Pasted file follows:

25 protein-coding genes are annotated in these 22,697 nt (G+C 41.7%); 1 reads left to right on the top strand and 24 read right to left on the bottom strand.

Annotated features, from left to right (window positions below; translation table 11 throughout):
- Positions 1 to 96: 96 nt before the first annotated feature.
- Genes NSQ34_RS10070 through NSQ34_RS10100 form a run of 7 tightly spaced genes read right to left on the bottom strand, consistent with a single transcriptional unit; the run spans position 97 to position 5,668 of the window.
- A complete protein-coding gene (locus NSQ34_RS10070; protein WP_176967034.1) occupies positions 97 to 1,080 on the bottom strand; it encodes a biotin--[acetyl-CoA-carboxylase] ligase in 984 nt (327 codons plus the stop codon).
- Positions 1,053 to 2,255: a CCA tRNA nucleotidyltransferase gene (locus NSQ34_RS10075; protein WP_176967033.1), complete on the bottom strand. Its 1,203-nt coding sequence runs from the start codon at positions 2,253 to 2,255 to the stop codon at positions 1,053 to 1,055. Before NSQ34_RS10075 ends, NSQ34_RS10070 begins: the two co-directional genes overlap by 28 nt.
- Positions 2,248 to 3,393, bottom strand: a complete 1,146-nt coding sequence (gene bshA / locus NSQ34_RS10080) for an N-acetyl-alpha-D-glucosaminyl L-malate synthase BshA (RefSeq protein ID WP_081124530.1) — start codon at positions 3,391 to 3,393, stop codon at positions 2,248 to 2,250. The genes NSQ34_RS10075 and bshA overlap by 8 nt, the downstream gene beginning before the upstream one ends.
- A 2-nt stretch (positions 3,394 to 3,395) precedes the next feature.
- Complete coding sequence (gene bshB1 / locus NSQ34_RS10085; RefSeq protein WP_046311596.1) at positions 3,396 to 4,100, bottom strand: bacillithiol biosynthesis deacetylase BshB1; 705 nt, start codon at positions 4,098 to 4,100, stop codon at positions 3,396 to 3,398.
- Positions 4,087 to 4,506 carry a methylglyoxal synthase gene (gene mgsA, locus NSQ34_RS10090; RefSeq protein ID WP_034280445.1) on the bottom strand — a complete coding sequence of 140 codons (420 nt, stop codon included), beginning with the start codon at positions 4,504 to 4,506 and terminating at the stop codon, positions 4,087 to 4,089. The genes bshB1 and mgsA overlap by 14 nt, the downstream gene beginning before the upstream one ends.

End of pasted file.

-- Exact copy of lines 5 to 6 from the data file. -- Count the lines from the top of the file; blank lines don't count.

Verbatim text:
- A complete protein-coding gene (locus NSQ34_RS10070; protein WP_176967034.1) occupies positions 97 to 1,080 on the bottom strand; it encodes a biotin--[acetyl-CoA-carboxylase] ligase in 984 nt (327 codons plus the stop codon).
- Positions 1,053 to 2,255: a CCA tRNA nucleotidyltransferase gene (locus NSQ34_RS10075; protein WP_176967033.1), complete on the bottom strand. Its 1,203-nt coding sequence runs from the start codon at positions 2,253 to 2,255 to the stop codon at positions 1,053 to 1,055. Before NSQ34_RS10075 ends, NSQ34_RS10070 begins: the two co-directional genes overlap by 28 nt.